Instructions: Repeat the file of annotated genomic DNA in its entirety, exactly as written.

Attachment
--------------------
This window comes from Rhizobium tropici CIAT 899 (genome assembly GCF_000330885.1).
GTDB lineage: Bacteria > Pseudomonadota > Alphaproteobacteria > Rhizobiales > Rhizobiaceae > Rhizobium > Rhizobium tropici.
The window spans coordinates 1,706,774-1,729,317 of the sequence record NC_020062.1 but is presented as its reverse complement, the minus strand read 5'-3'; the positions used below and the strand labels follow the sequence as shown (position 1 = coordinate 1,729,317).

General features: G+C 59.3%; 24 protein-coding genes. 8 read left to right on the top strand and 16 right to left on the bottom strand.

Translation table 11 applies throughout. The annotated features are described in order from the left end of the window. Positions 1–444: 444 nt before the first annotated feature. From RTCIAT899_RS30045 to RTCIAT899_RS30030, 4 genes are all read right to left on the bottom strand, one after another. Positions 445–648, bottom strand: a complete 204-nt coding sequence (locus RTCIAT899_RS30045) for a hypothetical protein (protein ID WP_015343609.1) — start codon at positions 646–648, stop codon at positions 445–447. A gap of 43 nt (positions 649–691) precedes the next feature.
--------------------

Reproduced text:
This window comes from Rhizobium tropici CIAT 899 (genome assembly GCF_000330885.1).
GTDB lineage: Bacteria > Pseudomonadota > Alphaproteobacteria > Rhizobiales > Rhizobiaceae > Rhizobium > Rhizobium tropici.
The window spans coordinates 1,706,774-1,729,317 of the sequence record NC_020062.1 but is presented as its reverse complement, the minus strand read 5'-3'; the positions used below and the strand labels follow the sequence as shown (position 1 = coordinate 1,729,317).

General features: G+C 59.3%; 24 protein-coding genes. 8 read left to right on the top strand and 16 right to left on the bottom strand.

Translation table 11 applies throughout. The annotated features are described in order from the left end of the window. Positions 1–444: 444 nt before the first annotated feature. From RTCIAT899_RS30045 to RTCIAT899_RS30030, 4 genes are all read right to left on the bottom strand, one after another. Positions 445–648, bottom strand: a complete 204-nt coding sequence (locus RTCIAT899_RS30045) for a hypothetical protein (protein ID WP_015343609.1) — start codon at positions 646–648, stop codon at positions 445–447. A gap of 43 nt (positions 649–691) precedes the next feature.